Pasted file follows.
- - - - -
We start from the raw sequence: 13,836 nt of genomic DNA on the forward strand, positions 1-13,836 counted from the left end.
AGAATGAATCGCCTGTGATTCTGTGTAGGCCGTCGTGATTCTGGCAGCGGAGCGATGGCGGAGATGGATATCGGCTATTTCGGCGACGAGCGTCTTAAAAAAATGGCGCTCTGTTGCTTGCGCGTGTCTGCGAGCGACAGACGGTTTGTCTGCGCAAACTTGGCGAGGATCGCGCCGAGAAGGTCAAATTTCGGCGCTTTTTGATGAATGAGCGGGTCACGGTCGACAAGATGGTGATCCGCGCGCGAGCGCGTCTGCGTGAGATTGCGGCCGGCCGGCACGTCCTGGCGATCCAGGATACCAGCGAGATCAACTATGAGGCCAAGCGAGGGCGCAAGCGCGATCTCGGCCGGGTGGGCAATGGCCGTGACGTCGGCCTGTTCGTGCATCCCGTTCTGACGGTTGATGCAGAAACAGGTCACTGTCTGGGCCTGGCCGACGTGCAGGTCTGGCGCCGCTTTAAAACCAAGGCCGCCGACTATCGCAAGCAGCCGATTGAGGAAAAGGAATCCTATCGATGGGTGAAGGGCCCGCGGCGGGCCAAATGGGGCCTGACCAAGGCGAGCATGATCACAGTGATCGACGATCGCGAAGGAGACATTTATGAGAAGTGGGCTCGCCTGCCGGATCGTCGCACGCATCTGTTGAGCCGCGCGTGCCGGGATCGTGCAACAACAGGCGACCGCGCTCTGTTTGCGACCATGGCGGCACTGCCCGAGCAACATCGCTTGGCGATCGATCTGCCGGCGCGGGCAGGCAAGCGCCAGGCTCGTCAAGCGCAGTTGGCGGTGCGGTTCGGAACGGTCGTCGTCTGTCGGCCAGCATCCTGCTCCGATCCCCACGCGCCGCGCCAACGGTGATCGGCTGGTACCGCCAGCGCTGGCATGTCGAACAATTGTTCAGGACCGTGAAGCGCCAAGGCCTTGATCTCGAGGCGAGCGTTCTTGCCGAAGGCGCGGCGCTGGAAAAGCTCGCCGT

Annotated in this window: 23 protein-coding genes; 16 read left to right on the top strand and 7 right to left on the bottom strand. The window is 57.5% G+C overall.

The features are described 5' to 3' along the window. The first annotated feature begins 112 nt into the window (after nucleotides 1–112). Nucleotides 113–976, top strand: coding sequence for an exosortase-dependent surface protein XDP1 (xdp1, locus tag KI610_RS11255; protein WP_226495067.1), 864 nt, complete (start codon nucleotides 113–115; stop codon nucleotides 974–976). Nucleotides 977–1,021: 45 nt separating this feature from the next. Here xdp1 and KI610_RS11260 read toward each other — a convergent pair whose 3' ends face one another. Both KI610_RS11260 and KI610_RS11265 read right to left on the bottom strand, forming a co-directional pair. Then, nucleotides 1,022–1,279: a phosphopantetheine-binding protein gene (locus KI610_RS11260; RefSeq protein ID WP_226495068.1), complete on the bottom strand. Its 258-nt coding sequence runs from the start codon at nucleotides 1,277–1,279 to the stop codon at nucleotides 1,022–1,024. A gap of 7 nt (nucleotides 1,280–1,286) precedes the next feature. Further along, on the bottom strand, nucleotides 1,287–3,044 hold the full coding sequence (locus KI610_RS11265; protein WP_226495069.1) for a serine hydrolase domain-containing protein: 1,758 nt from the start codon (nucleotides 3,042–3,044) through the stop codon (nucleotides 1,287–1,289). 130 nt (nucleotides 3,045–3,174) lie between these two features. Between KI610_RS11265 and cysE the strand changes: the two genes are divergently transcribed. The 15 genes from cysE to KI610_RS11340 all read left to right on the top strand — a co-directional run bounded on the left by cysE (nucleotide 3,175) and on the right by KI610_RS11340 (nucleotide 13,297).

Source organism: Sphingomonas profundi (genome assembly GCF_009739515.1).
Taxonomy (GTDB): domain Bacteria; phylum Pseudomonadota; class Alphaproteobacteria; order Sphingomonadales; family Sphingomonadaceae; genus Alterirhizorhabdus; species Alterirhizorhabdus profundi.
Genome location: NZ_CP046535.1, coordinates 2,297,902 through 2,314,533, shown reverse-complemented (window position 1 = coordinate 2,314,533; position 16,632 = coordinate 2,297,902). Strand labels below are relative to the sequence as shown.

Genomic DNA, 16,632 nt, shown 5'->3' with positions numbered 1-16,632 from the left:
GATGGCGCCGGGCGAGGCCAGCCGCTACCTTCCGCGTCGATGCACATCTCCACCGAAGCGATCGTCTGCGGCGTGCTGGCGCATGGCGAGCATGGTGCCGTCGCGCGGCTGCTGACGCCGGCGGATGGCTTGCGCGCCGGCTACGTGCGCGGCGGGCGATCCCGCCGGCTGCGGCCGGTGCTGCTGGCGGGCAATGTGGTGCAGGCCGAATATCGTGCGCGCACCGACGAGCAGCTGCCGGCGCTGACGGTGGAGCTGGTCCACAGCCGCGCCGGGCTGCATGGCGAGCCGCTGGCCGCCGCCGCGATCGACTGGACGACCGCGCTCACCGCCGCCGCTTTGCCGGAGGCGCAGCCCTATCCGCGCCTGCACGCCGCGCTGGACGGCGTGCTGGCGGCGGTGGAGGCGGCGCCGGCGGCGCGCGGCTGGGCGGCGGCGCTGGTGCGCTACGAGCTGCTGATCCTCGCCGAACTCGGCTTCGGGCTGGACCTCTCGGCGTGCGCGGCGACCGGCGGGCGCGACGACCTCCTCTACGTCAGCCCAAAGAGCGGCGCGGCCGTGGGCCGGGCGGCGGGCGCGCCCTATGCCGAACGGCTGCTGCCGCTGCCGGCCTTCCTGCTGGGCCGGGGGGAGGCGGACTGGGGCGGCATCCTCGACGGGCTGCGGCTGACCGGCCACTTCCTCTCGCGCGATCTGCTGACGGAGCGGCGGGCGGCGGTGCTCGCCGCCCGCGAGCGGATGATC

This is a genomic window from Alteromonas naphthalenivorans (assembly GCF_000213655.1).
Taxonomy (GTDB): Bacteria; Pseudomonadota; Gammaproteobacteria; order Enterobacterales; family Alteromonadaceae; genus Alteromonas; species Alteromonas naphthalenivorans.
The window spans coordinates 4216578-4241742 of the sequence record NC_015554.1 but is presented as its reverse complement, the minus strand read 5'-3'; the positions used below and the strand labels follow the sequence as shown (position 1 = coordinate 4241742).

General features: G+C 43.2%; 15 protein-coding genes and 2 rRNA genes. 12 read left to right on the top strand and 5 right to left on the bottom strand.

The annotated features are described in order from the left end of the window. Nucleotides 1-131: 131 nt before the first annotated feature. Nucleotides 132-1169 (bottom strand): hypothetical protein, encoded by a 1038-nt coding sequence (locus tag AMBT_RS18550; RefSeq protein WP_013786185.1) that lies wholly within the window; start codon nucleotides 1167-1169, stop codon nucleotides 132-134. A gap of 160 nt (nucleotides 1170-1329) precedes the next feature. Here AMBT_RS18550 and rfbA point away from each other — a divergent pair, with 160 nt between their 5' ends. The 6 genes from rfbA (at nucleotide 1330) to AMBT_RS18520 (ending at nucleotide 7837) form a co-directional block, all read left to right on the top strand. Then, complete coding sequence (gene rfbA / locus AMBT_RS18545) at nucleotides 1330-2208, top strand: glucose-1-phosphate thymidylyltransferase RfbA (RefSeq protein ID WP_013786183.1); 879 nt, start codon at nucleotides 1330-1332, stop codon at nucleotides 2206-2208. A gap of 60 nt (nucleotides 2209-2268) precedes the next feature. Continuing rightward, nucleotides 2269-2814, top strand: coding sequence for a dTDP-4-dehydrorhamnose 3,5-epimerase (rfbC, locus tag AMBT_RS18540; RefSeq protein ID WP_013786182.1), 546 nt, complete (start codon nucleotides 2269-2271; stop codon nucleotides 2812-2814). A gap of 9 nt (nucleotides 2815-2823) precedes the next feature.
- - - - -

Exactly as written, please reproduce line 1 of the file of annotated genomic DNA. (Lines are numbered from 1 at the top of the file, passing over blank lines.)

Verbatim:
We start from the raw sequence: 13,836 nt of genomic DNA on the forward strand, positions 1-13,836 counted from the left end.